With Kelly’s departure, ‘a recruiting class hangs in the balance’

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In the immediate aftermath of Chip Kelly‘s stunning about-face departure for the Philadelphia Eagles, Oregon’s attention turned to two key questions — just who will replace the Ducks’ fourth-year head coach and what kind of impact it will have on the 2013 recruiting class.

As to the former, the answer could be relatively straightforward.  Barring an unexpected development and after the interview of a minority candidate to satisfy state law — the school has already posted the openingMark Helfrich is expected to be officially named as Kelly’s successor in short order.  Helfrich, who has served as Kelly’s offensive coordinator during all four of the now-former coach’s seasons at the helm in Eugene, has been described as a clone of his former boss when it comes to attention to detail and the like, making for a relatively seamless transition both on the field and, most importantly at the moment, on the recruiting trail.

It’s on that latter front, though, where things could get dicey for Helfrich — or, as Rivals.com breathlessly put it, “a recruiting class hangs in the balance.”

Already, two of the prized verbal pieces of UO’s 2013 recruiting class, twins Tyrell and Tyree Robinson, have announced they have reopened their recruitment while still technically remaining committed to the Ducks.  USC, in particular, has already been in touch with the players in an attempt to get both to complete the flip three weeks ahead of National Signing Day.  Additionally, Ohio State is reportedly going after that same pair of UO verbals as well, with Notre Dame also named by one of the players as a possibility.

“This is crazy. I mean, [UO assistant John Neal] was just here yesterday up at school to watch me and my brother play basketball,” Tyree Robinson told DuckSports.com. “Everything was all good. Everything was all fine. It’s crazy. Right now, I have to talk to my family. I’m going to call my mom right now to talk to her about it.

It’s not all negative recruiting-wise for Oregon, though, as DuckSports.com reports that Thomas Tyner, a five-star running back rated as the No. 21 player at any position in the country, is expected to remain committed to the Ducks and follow through with a signature on signing day.  That “good news” comes with an asterisk, however, as Tyner has already decommitted from the Ducks once last October, albeit for just one day.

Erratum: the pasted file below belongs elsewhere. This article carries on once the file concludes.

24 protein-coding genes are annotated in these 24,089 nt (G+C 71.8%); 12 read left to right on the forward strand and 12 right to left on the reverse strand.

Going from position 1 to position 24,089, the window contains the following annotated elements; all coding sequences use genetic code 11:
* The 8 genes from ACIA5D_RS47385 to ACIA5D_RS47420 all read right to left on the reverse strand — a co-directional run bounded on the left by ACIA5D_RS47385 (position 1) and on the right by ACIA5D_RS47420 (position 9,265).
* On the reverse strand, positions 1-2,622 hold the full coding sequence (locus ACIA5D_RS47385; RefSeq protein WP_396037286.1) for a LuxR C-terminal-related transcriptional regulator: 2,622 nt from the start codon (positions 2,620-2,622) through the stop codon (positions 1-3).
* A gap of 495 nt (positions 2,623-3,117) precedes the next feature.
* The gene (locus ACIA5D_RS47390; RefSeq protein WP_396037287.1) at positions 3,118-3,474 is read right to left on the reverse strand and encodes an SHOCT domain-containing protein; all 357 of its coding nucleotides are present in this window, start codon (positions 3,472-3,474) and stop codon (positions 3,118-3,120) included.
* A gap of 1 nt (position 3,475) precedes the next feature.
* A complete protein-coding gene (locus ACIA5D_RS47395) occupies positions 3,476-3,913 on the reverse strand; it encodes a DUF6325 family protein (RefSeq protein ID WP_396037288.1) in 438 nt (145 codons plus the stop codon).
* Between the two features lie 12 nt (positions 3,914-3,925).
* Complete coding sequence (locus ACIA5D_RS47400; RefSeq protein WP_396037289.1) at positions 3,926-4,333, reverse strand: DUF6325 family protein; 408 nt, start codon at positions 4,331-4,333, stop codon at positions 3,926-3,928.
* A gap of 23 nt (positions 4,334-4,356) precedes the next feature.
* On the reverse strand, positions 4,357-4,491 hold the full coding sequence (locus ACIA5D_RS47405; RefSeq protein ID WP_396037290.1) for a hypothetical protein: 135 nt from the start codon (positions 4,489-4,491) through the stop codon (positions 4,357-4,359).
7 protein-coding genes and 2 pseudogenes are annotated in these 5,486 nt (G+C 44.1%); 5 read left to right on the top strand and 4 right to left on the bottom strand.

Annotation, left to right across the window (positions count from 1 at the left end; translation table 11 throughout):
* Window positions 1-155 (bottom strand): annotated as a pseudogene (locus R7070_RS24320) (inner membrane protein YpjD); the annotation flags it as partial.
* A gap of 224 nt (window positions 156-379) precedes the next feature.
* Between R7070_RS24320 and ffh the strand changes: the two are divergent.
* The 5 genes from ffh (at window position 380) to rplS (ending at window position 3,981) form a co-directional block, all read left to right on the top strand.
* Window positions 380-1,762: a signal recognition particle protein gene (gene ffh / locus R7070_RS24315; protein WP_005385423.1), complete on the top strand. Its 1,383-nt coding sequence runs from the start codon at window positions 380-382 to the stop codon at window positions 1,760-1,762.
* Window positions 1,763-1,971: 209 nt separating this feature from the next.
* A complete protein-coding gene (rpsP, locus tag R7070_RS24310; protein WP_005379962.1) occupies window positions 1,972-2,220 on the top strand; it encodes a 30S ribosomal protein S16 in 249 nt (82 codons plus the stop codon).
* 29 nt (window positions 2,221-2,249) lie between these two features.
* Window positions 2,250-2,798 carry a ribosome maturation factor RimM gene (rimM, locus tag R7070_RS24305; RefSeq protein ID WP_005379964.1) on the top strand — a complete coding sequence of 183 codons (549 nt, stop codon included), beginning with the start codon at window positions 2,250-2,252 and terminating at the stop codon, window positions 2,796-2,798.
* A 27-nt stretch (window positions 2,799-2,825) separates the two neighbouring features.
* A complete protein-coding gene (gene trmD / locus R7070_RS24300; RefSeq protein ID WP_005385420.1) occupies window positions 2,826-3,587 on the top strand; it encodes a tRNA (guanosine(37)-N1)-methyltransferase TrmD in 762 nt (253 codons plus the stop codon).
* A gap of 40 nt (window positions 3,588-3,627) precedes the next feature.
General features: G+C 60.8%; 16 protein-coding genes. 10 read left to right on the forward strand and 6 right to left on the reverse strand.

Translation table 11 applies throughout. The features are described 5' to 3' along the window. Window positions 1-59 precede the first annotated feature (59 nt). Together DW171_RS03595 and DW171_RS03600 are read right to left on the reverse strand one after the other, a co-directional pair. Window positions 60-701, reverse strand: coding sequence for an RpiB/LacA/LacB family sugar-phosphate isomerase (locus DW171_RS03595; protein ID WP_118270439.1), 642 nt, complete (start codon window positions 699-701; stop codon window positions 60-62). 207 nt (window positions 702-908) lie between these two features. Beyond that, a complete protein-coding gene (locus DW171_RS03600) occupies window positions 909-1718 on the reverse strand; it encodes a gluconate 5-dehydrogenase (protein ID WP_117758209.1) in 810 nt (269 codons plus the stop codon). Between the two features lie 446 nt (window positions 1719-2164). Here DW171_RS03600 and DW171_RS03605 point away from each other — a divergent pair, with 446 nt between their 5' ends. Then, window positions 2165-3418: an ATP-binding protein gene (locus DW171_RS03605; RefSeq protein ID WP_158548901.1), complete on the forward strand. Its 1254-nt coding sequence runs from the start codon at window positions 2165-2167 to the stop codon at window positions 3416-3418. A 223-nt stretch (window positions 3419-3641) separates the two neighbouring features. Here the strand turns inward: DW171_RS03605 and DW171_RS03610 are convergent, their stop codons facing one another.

There’s also positive precedent on which the football program can fall back; in 2001, Butch Davis left Miami (Fla.) for the head coaching job with the Cleveland Browns a week before signing day.  A little over 11 months later, with Davis’ replacement Larry Coker patrolling the sidelines, the Hurricanes staked their claim to the BCS title.  Coker had served as The U’s offensive coordinator the previous six seasons.

Certainly keeping Helfrich and maintaining some type of continuity on the coaching staff — how many assistants Kelly takes with him to the Eagles becomes another storm cloud looming off in the distance — will help keep intact a recruiting class that was, to be blunt, fair-to-middlin’ to begin with.

In fact, this class was shaping up to be the worst, rankings-wise, since Kelly’s first class in 2009.  The past three years, Oregon’s classes have been rated no worse than 16th (2012) by either Rivals.com or Scout.com and as high as ninth in 2011.  This year, the Ducks currently rank 44th (Rivals), 26th (Scout) and 25th (24/7Sports.com) with signing day looming the first Tuesday of next month.

“It hurts,” Rivals.com national recruiting analyst Mike Farrell said of Kelly’s departure, “but it isn’t like they have a huge class to keep together anyways.”

That, then, would seem to make it much more imperative for Oregon to hang on to as many assistants as possible to keep an average class from slipping further.  As DuckSports.com writes, “most recruits do not build the relationship with a head coach. The head coach is not allowed the same number of contacts as his assistants so many prospective student athletes develop strong ties to assistant coaches.”

Many will ask why Kelly put Helfrich, his assistants, current/future players and the football program as a whole in such a predicament just 21 days before the college version of the NFL draft.

Some will point to looming NCAA sanctions as the impetus; if that were the case, Kelly wouldn’t have turned down both the Eagles and Cleveland Browns nearly two weeks ago, risking having that NFL door shut tight for the foreseeable future and closing his Pete Carroll-esque escape hatch.  Some will point to the opportunity for a significant increase in pay; if that were Kelly’s motive, he would’ve bailed on the Ducks for the Bucs and a boatload more money in Tampa Bay last January.

While those particular points may have played roles on some level, this appears simply to be the case of an innovator looking for a new challenge at the highest level of football and with an organization he (eventually) gained some degree of comfort.  After his flirtation last year… and after a two-pronged show of leg this year… and with a consistent itch to challenge himself, Kelly took the NFL “if” out of the equation and turned the “when” into the here and now.  In the end, that’s where most thought Kelly would be at some point in the future, especially as the NFL, thanks in large part to the out-of-the-gate successes of Robert Griffin III, Russell Wilson and Colin Kaepernick, begins to absorb more of the college-level spread concepts.

Yes, it was not the optimal time for Kelly to bolt; the thing is, there almost never is.  At the very least, though, Kelly left a powerhouse football foundation on which Helfrich or anyone else could build — 46 wins, four BCS bowl games and three Pac-10/12 championships screams “reload” as opposed to “rebuild.”